Thomas and Dina Silvera held a “bittersweet” celebration on Friday, Sept. 13, in honor of Elijah’s Law becoming New York State legislation with the signature of Governor Andrew Cuomo a day earlier.
The law, the first of its kind in the United States, will require all daycare programs to implement guidelines to prevent, recognize and respond to anaphylactic reactions.
“It shouldn’t take a tragedy to create change,” Thomas Silvera told a gathering of supporters and media at Jackie Robinson Park in the Hamilton Heights neighborhood of New York City. “Elijah, he did not die in vain. His echo and his words, rang through each and every one of us.”
Through tears, Dina Silvera told those gathered: “I really wanted to make sure that no parent has to worry about putting a child in a facility that’s not safe for them.”
Elijah’s Law is named for the Silveras’ younger son, Elijah-Alavi Silvera, who died of anaphylaxis in November 2017 after a New York City preschool employee fed him a grilled cheese sandwich, despite the daycare having documentation of the child’s severe dairy allergy and asthma.
Staff at the preschool, which has closed, also failed to: call 911, administer epinephrine, or even inform his mother that her son had eaten cheese.
A Family’s Lobby
Since the loss of their son in 2017, the Silveras have worked tirelessly to advocate for Elijah’s Law. “It is bittersweet,” Thomas Silvera says of seeing the bill officially become law. “Not just for me, but for everyone who has been through it with us.”
Among those at Jackie Robinson Park, where a tree is planted in Elijah’s honor, were the sponsors of Elijah’s Law in the New York Assembly and Senate, Assembly member Al Taylor and Senator Brian Benjamin.
Taylor credited the Silveras for educating him and fellow lawmakers about food allergy issues that needed to be addressed at the preschool level. Then he said with passion: “I’m telling you, I am just overwhelmed, I’m excited. But the tears are hard to hold because it took the life of Elijah for this to happen in the state of New York. No child should have to die because of negligence.”
Taylor said to the Silveras: “You guys have taught me how to be strong …. When you could have stayed home, when you could have been stuck in your sorrow, you said – ‘No, not on my watch, not in this community, not in this state.’“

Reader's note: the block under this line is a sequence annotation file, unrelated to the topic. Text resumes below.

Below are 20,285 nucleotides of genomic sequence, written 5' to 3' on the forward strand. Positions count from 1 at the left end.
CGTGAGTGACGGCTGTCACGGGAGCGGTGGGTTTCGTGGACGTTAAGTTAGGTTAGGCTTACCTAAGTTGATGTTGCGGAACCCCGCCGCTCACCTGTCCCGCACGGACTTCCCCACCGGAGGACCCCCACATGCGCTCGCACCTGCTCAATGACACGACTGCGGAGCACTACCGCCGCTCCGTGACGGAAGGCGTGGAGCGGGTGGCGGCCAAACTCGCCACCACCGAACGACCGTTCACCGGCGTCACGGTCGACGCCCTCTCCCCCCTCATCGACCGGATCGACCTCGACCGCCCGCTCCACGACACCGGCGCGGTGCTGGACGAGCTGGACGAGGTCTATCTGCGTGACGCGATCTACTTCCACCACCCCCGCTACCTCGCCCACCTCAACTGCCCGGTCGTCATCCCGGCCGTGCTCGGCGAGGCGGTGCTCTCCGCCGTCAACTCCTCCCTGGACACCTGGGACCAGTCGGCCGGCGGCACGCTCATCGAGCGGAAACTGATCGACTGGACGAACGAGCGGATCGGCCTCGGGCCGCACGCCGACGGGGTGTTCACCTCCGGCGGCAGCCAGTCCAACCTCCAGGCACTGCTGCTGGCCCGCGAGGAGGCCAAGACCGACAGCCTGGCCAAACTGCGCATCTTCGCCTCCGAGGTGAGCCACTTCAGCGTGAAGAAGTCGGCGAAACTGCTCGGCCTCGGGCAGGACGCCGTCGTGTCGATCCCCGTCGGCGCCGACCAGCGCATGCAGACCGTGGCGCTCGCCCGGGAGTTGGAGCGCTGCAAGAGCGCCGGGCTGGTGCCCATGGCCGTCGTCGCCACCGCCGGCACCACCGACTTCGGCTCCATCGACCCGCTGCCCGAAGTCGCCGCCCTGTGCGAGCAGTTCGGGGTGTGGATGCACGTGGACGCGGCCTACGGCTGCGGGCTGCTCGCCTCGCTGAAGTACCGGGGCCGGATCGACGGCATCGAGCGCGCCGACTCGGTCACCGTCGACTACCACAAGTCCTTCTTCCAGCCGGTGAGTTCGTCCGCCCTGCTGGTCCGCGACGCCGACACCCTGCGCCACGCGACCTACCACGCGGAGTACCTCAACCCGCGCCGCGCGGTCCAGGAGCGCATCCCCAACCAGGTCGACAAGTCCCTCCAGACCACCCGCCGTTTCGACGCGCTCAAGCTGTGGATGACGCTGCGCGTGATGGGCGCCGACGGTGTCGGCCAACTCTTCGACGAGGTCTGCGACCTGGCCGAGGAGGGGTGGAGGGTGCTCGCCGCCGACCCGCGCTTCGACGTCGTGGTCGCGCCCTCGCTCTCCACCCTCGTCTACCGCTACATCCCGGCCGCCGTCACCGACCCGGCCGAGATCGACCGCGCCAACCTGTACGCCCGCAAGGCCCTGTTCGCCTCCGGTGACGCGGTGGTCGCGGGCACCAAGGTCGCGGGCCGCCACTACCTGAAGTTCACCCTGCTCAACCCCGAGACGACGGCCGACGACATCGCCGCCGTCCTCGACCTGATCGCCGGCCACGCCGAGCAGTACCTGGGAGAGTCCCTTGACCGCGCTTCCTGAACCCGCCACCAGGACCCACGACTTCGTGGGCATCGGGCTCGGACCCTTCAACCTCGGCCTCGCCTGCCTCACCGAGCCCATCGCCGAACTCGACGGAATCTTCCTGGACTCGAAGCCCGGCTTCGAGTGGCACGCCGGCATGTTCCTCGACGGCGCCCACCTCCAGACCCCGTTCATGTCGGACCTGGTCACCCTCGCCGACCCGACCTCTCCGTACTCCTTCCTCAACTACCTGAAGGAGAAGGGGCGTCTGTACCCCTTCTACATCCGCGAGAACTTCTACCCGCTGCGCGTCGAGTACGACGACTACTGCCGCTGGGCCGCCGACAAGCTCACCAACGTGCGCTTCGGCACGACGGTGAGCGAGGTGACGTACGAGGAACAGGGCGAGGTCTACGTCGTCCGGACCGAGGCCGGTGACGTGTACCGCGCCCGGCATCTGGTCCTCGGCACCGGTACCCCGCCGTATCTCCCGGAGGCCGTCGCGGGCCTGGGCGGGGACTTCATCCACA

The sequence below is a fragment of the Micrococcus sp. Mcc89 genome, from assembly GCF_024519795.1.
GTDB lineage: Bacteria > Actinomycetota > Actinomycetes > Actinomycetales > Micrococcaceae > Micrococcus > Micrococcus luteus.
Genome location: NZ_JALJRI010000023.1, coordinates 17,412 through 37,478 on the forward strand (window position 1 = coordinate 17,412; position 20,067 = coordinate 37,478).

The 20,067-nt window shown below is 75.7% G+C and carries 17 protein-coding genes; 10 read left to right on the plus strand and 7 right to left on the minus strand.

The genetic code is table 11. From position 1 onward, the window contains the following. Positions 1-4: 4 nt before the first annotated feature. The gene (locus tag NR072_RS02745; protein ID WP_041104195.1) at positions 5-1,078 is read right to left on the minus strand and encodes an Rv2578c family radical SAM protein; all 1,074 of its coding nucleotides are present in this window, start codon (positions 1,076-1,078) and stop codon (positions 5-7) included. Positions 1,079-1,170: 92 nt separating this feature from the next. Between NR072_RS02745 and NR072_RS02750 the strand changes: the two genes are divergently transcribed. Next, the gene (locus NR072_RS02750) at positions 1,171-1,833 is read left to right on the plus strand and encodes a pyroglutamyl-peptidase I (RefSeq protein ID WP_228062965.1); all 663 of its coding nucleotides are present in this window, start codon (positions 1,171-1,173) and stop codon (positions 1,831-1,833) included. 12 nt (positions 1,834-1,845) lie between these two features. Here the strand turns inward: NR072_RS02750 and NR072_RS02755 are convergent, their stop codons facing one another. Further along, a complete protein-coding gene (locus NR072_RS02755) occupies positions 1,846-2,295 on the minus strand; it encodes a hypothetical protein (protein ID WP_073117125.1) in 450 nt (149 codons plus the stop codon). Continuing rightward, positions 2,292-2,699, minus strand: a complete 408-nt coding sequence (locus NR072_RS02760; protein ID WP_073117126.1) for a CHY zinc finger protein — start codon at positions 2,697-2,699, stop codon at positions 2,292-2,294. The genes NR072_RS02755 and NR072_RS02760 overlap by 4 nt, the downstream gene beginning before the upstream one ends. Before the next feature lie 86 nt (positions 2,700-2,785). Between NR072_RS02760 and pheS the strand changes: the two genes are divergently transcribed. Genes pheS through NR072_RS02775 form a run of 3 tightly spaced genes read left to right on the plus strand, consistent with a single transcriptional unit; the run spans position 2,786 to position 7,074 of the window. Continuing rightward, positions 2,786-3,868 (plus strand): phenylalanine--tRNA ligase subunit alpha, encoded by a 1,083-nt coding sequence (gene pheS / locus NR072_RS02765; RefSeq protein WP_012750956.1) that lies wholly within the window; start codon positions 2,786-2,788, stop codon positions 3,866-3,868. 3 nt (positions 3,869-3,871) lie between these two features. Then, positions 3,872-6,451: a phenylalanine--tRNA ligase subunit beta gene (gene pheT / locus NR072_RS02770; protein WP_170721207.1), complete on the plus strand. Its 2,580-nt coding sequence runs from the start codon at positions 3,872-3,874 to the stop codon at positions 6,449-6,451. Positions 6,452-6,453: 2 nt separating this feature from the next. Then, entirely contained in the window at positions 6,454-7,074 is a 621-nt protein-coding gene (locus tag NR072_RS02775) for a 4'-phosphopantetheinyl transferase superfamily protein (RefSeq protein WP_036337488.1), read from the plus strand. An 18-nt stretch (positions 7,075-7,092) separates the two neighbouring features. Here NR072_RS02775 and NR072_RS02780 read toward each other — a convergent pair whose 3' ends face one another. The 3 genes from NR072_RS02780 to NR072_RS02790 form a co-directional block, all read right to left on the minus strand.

Before the event, Thomas Silvera told Allergic Living that “with Governor Cuomo’s signature, this law will set a precedent.” He and his wife “wanted to make sure these guidelines were clear and simple, so schools could adapt them immediately,”
Elijah’s law requires the Health Commissioner to establish for daycare providers guidelines for the prevention of and response to anaphylaxis. These protocols will include training courses for responding to anaphylaxis, guidelines for developing individualized emergency health-care plans, communication and treatment plans, plus allergen risk-reduction strategies.
Aiming for National Approach
Silvera told Allergic Living he now plans to advocate for Elijah’s Law protections at the federal level. He knows it will take a lot of work, but he already has meetings set up with legislators to talk about next steps.
“We aren’t only doing it for my son Elijah. We’re doing it for my other son Sebastin, and for every child with a food allergy,” he said.
Cuomo said in a press release on Sept. 12 that he was proud to sign the New York bill “that will give parents peace of mind and will help ensure daycare workers receive the right training to respond to emergencies and prevent tragedies.”
“As a father, I know there is no greater fear than something happening to your child – especially when you entrust them to someone else’s care,” he said.
The Silveras and their Elijah-Alavi Foundation have received an outpouring of support, from the food allergy community on social media to lawmakers and organizations who helped to move forward the legislation.
“It’s amazing and so heartfelt,” Silvera said. “I attribute the success of this law to everyone who has been involved. We couldn’t have gotten this far without the help of the community.”